Thursday, October 6, 2016

Chapter Review: The Battle of Wounded Knee: Medals of Dishonor

Taken from Miracles and Massacres: True and Untold Stories of the Making of America, by Glenn Beck with Kevin Balfe and Hannah Beck, Theshold Editions, New York, 2013.

Th Massacre at Wounded Knee is common knowledge to most of us.  But the official Army version is much different from what we know happened.  As a result of the Ghost Dance, the federal forces were on heightened alert.  The intended to arrest Sitting Bull.  However he and two of his sons were killed in the arrest attempt.  Six Native American policemen had also been killed.
Under the command of General Nelson Miles, Major Samuel Whiteside was ordered to find Big Foot and his band and escort them back to reservation.  There worries he might join another group and make a large force together.  Big Foot was not with the original negotiating party.  He was ill.  Whiteside insisted he talk with Big Foot, and he was brought in his sick wagon.  They had no intention of fighting and were willing to be accompanied back to the reservation.  Whiteside put up a loose perimeter, however when he was relieved by Colonel James Forsyth he was ordered to encircle the Indians, and disarm them in the morning.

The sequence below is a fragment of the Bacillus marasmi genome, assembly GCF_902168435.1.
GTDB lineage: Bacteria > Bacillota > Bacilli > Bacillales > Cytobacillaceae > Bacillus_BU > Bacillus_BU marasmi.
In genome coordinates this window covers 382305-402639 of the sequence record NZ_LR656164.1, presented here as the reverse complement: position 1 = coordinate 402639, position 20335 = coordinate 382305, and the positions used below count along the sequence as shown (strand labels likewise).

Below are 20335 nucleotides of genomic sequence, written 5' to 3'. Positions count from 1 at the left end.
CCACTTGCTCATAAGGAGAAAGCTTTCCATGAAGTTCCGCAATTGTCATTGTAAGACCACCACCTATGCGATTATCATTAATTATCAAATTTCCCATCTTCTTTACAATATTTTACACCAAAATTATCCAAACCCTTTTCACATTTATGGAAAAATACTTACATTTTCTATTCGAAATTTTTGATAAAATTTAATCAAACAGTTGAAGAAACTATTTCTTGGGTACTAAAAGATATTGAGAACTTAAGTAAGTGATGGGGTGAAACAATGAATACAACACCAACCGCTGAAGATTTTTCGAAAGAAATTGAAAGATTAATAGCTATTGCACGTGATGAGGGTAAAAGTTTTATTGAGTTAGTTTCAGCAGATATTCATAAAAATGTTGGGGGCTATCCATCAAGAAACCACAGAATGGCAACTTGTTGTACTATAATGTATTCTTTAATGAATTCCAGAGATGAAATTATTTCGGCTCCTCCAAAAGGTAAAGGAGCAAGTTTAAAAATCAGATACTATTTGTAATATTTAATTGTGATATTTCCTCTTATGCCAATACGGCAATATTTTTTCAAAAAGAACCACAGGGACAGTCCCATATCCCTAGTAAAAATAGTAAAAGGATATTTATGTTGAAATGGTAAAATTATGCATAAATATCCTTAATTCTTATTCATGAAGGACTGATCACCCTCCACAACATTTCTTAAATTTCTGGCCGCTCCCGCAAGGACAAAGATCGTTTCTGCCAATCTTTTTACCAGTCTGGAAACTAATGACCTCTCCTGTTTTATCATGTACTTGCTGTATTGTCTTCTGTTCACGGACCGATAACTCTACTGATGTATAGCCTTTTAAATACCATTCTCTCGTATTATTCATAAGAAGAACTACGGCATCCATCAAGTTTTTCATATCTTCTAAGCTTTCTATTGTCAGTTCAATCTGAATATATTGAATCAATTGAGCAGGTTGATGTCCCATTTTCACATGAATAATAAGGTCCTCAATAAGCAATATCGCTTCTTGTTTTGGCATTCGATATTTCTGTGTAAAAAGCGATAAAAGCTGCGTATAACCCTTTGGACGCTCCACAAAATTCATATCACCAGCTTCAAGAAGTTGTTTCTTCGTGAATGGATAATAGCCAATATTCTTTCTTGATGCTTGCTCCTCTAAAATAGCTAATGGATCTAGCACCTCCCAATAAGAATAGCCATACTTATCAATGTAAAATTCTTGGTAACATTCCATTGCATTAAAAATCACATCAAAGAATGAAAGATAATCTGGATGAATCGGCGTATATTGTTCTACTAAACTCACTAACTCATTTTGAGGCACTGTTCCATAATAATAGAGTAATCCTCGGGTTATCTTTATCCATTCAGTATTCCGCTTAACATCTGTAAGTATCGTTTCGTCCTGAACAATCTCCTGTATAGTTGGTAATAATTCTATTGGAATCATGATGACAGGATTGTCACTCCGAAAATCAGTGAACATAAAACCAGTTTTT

Disarming was the trick.  At first they asked the Native Americans to bring their guns, and they brought a few.  A search of the tepees garnered about that many more.  Then the started a person inspection and were finding even more.  When a young man who was deaf, was having his weapon taken from him by force, it discharged.  There was a second of silence, then Forsyth gave the order to fire.  That they did, mowing down the warriors, as well as women and children.  The let lose with the Hotchkiss guns, Gatling guns, and the devastation was quick.  However, being in a circle, many of their own bullets his comrades on the other side of the circle.
The frozen bodies left in the snow was a testament to the brutality.  However in the investigation, the government exonerated Forsyth and his men.  Miles brought him up on charges, but the inquiry just said he may have camped too close to the Native Americans, allowing for sabotage, but not giving any clear blame.  In fact, just to prove the troops were not at fault, 20 citations were made for action in this battle.  That is more than are generally given after a battle, let alone a massacre.
To finish the rub, a grandson of Big Foot's actual name (rather than the one given by the Americans) is Chief Spotted Elk.

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